For decades, baking professionals have endorsed Everyman use of a scale in the kitchen. The reason: A scale makes baking more successful more of the time.
But American home cooks have resisted the scale in favor of quirky measuring cups used nowhere else in the world. As a result, many baking recipes “don’t work” because people use their measuring cups in so many different ways. Chefs’ recipes are notoriously problematic for home cooks, because weight-to-cup translations are dubious to start with, and measures are often rounded off to the nearest quarter-cup to avoid awkward amounts such as “1
I stand solidly with the scale pushers. Why? Unlike cooking — and regardless of those cooks who pride themselves on never following a recipe exactly or who think that measuring is for wimps — good baking requires measuring. The difference between success and failure, even between pretty good and truly magnificent results, is often a function of accurate measuring — of flour, in particular.
Using a scale can mean the difference between producing flavorful, meltingly tender cookies and chunky paperweights, or between moist, velvety cakes and brickbats. It’s good for general cooking and postage, too.
So, here are my five top reasons why you should own/use one for baking at home, followed by my responses to the top five reasons I’ve heard over the years from home bakers who are not convinced:
1. Better and more consistent results. If baking often doesn’t work for you, or a favorite recipe comes out different every time you make it, a scale might solve both problems. Bonus: If you are someone who loves to tinker and change recipes to perfect them or invent new ones, recording small changes in weights makes experimentation easy and accurate.
2. No ambiguous dry-ingredient measures. Too much or too little flour is a prime suspect in baking disasters. Good baking books today call for flour by volume and by weight. If you measure with a scale, you will use the same amount of flour the author or chef used. When you measure with a cup, you may inadvertently be using far more flour than was intended.
The amount of flour — or any dry, powdery ingredient — that fits into a cup depends on whether you dip the cup into the flour or spoon the flour into the cup; whether the flour was compacted in a sack or loose in a canister; whether you shake the cup to settle the flour or heap the flour above the rim and sweep it level. Even those of us who create recipes don’t all necessarily use a cup the same way. (We describe our methods in the front of our books, but most readers don’t bother to look, and directions are not universal for all recipes or all books, anyway.) My cup of all-purpose flour weighs 4.5 ounces, and another chef’s might weigh a bit more or less; I’ve seen home cooks get more over six ounces in a level cup!
3. Less cleanup. Using a scale requires few utensils, none so special that you don’t already have them. When several ingredients are to be added to a batter at one time, you can weigh them sequentially in the same container by resetting the scale to zero (“tare”) between each addition. You can cut down on the use of bowls and containers by using (and reusing) wax paper, aluminum foil or plastic yogurt lids instead.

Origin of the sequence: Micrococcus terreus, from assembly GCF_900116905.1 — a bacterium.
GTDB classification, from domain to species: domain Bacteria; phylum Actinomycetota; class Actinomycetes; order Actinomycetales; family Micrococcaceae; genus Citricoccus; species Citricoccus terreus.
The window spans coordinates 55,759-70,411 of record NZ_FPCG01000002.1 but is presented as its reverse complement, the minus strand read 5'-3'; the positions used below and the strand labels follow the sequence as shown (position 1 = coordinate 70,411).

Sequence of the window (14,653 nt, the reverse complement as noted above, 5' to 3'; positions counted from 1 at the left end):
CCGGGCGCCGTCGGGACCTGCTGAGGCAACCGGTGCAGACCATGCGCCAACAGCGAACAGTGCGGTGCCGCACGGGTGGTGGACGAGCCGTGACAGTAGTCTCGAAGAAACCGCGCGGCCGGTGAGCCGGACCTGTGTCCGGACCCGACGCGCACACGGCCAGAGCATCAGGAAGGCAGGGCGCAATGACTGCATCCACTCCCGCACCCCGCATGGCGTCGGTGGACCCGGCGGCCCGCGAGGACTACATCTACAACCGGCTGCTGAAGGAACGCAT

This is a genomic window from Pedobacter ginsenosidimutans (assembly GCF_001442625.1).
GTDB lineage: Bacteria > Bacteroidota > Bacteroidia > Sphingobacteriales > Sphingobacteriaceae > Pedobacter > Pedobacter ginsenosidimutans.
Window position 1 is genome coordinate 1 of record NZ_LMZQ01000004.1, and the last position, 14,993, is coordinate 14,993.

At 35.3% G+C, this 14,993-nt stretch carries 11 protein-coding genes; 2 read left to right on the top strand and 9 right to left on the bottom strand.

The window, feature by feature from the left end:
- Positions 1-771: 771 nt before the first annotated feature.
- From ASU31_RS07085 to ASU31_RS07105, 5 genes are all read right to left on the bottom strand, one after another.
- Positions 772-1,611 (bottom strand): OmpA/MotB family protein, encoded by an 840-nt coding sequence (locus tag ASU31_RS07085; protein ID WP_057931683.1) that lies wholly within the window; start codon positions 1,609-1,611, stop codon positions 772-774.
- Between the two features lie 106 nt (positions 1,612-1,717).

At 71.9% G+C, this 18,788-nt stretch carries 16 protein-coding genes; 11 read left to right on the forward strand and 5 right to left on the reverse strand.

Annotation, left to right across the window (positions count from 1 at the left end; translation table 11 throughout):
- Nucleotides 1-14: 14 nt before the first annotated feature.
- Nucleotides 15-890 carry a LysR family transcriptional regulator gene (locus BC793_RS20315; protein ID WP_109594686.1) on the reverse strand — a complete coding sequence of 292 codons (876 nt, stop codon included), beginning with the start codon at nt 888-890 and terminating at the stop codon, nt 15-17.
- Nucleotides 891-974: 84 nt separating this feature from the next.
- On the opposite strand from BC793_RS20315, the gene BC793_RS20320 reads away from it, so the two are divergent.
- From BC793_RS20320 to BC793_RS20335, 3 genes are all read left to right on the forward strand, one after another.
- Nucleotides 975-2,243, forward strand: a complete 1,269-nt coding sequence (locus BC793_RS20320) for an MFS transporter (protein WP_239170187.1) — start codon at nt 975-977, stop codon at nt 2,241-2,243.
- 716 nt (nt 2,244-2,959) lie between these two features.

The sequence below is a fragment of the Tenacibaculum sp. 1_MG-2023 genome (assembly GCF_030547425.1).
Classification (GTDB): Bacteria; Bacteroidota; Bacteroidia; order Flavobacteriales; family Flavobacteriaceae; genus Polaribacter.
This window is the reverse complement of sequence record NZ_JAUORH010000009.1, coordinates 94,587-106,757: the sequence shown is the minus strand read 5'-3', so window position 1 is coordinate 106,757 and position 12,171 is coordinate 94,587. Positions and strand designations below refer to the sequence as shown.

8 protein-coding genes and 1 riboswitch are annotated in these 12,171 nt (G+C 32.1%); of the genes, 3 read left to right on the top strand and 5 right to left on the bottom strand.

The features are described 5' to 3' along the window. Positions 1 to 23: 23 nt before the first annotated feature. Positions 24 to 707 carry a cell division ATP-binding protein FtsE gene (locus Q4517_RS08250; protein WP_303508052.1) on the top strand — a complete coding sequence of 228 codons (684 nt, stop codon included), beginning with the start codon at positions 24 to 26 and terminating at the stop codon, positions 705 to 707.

4. Streamlined cooking prep. When recipes include weights, you needn’t chop small handfuls of veggies or nuts at a time until the measuring cup is full, typically ending up with extra. Instead, you can weigh whole (trimmed) veggies or whole nuts first, and then simply chop them. When a recipe calls for measured quantities of leafy greens, toss them on the scale instead of trying to stuff them into measuring cups; never again wonder how tightly to pack them.
5. International access. Once you have a scale, a world of recipes will be open to you, as originally written. Just flip the switch on your scale from ounces to grams, as necessary. I don’t trust international recipes that are translated into American cup measures. I don’t mind an inaccurate measure for chopped carrots, but I am rightly suspicious of any flour measure that was changed from weight to cups.
As for those excuses:
I don’t like math. No math is required to use a scale. Some people think you have to add the weights of ingredients when you measure several into one container, or that you have to subtract the weight of a container when you put it on the scale. The scale does the work instead: The touch of a “tare” button resets the scale to zero after each ingredient is added to a container and/or after you put a container on the scale.
I don’t know whether to get a scale with units in grams or ounces. No need to choose: Most scales toggle between ounces and grams. You don’t even have to know what a gram or an ounce is — just add the ingredient to the scale until the readout matches the units and amount called for.
A scale is too expensive. Sorry about this one; a decent battery-operated kitchen scale (with ounces and grams) can be had for less than the price of 10 lattes from Starbucks.
Granny [or insert appropriate name family member’s name here] didn’t need a scale for baking. So you don’t own a computer or smartphone either?
I don’t know how to use a scale. It’s far less complicated than your smartphone. It takes about five minutes to insert the batteries, locate the tare button and learn enough to measure ingredients for a batch of cookies.
Baking expert Medrich’s most recent cookbook is “Flavor Flours: A New Way to Bake With Teff, Buckwheat, Sorghum, Other Whole & Ancient Grains, Nuts & NonWheat Flours” (Artisan, 2014). She’ll join Wednesday’s Free Range chat at noon: live.washingtonpost.com.
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